Loss of biodiversity appears to affect ecosystems as much as climate change, pollution and other major forms of environmental stress, according to results of a new study by an international research team.
The study is the first comprehensive effort to directly compare the effects of biological diversity loss to the anticipated effects of a host of other human-caused environmental changes.
The results, published in this week's issue of the journal Nature, highlight the need for stronger local, national and international efforts to protect biodiversity and the benefits it provides, according to the researchers, who are based at nine institutions in the United States, Canada and Sweden.
"This analysis establishes that reduced biodiversity affects ecosystems at levels comparable to those of global warming and air pollution," said Henry Gholz, program director in the National Science Foundation's Division of Environmental Biology, which funded the research directly and through the National Center for Ecological Analysis and Synthesis.
"Some people have assumed that biodiversity effects are relatively minor compared to other environmental stressors," said biologist David Hooper of Western Washington University, the lead author of the paper.
"Our results show that future loss of species has the potential to reduce plant production just as much as global warming and pollution."
Studies over the last two decades demonstrated that more biologically diverse ecosystems are more productive.
As a result, there has been growing concern that the very high rates of modern extinctions--due to habitat loss, overharvesting and other human-caused environmental changes--could reduce nature's ability to provide goods and services such as food, clean water and a stable climate.
Until now, it's been unclear how biodiversity losses stack up against other human-caused environmental changes that affect ecosystem health and productivity.
"Loss of biological diversity due to species extinctions is going to have major effects on our planet, and we need to prepare ourselves to deal with them," said ecologist Bradley Cardinale of the University of Michigan, one of the paper's co-authors. "These extinctions may well rank as one of the top five drivers of global change."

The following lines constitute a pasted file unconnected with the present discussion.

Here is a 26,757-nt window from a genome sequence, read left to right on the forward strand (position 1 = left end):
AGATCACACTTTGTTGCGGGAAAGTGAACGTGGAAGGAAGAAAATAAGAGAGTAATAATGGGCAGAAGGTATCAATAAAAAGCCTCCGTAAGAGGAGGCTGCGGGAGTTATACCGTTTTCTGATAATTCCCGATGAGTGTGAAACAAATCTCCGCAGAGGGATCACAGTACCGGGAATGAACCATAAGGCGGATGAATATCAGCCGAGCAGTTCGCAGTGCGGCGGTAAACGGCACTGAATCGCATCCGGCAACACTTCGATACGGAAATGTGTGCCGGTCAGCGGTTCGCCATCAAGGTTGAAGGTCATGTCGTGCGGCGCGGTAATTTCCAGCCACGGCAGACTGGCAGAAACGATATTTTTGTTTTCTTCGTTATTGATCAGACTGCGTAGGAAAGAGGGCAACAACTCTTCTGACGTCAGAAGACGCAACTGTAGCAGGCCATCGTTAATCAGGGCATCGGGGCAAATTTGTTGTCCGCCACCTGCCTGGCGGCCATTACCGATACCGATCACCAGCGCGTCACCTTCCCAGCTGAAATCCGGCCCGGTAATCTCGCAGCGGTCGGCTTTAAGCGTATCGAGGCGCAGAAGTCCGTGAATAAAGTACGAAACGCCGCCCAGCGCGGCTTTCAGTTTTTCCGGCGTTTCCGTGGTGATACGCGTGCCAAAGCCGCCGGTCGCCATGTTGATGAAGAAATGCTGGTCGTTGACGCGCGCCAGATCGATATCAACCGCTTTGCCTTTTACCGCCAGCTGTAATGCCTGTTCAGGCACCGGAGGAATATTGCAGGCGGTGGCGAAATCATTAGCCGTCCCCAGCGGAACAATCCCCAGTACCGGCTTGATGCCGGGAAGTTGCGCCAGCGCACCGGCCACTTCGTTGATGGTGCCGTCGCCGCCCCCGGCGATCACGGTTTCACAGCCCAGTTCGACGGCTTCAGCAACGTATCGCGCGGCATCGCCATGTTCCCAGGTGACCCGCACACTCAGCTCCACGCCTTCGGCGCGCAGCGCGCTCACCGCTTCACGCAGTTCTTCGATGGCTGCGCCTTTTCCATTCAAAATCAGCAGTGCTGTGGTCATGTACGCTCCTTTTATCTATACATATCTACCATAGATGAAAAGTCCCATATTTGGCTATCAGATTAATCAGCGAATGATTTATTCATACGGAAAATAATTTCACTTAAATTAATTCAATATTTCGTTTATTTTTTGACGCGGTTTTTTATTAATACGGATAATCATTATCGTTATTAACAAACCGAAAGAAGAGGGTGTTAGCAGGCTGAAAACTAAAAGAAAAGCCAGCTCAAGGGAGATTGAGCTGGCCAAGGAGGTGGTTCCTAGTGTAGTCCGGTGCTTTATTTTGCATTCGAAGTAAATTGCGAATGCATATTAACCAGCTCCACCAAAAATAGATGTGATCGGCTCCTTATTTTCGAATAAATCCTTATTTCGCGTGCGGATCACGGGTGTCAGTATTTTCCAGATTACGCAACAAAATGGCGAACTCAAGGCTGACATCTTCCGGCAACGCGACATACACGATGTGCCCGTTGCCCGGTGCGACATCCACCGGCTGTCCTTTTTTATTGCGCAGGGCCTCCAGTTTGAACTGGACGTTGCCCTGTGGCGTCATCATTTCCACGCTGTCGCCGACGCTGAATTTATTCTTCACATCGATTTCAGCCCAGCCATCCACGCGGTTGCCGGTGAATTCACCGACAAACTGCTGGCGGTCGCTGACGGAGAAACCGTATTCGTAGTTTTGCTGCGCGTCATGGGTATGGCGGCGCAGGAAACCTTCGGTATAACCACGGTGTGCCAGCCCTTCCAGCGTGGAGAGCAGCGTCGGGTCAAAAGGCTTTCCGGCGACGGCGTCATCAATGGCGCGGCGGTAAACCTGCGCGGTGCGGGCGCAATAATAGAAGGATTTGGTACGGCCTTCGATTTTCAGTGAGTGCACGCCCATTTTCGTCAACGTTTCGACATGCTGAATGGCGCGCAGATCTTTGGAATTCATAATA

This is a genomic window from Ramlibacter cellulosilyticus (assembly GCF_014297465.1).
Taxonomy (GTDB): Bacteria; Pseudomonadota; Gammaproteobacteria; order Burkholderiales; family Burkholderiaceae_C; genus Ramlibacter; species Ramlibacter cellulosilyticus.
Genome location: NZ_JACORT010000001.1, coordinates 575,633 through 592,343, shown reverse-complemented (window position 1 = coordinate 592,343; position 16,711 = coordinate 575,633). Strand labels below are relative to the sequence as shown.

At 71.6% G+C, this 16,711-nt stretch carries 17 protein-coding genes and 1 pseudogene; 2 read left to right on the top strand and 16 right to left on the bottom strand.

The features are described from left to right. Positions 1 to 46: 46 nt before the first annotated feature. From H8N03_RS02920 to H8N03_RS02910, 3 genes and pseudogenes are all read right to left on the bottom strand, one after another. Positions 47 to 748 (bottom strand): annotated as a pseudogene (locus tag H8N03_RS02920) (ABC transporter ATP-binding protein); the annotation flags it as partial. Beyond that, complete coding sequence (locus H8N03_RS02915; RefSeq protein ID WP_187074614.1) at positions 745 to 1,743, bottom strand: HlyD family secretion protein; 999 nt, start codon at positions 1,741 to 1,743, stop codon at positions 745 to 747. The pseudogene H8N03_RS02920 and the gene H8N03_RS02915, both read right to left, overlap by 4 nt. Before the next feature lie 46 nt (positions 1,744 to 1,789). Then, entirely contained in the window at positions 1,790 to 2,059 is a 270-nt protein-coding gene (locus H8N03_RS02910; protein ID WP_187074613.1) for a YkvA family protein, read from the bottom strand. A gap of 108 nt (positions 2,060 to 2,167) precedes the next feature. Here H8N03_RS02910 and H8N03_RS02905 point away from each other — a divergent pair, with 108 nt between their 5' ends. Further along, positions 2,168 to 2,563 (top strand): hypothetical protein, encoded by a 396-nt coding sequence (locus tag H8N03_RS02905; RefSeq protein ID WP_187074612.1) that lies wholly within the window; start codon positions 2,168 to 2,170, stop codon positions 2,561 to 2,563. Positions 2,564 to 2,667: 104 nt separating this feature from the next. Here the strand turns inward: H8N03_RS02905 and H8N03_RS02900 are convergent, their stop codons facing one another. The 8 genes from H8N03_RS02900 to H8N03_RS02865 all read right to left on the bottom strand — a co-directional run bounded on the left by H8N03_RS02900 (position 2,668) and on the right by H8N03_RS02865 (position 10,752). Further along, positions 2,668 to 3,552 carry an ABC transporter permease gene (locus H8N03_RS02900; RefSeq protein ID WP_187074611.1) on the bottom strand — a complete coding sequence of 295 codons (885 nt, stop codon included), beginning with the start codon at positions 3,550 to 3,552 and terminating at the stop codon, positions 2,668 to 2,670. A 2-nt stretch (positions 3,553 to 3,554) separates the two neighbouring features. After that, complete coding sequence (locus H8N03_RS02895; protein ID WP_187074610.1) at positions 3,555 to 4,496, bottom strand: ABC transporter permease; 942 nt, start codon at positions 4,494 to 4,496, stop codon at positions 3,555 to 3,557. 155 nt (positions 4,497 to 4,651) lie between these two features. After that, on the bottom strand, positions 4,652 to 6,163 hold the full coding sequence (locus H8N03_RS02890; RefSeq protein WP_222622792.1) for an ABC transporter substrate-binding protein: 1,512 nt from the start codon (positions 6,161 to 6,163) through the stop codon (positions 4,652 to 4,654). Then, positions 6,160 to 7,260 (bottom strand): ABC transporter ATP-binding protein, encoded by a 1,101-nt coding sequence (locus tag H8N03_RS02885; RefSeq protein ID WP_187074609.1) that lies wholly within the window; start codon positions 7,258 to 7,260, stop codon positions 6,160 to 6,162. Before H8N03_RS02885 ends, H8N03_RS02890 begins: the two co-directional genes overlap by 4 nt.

In the study, Hooper, Cardinale and colleagues combined data from a large number of published studies to compare how various global environmental stressors affect two processes important in ecosystems: plant growth and the decomposition of dead plants by bacteria and fungi.
The study involved the construction of a database drawn from 192 peer-reviewed publications about experiments that manipulated species richness and examined their effect on ecosystem processes.
This global synthesis found that in areas where local species loss during this century falls within the lower range of projections (losses of 1 to 20 percent of plant species), negligible effects on ecosystem plant growth will result, and changes in species richness will rank low relative to the effects projected for other environmental changes.
In ecosystems where species losses fall within intermediate projections of 21 to 40 percent of species, however, species loss is expected to reduce plant growth by 5 to 10 percent.
The effect is comparable to the expected effects of climate warming and increased ultraviolet radiation due to stratospheric ozone loss.
At higher levels of extinction (41 to 60 percent of species), the effects of species loss ranked with those of many other major drivers of environmental change, such as ozone pollution, acid deposition on forests and nutrient pollution.
"Within the range of expected species losses, we saw average declines in plant growth that were as large as changes in experiments simulating several other major environmental changes caused by humans," Hooper said.
"Several of us working on this study were surprised by the comparative strength of those effects."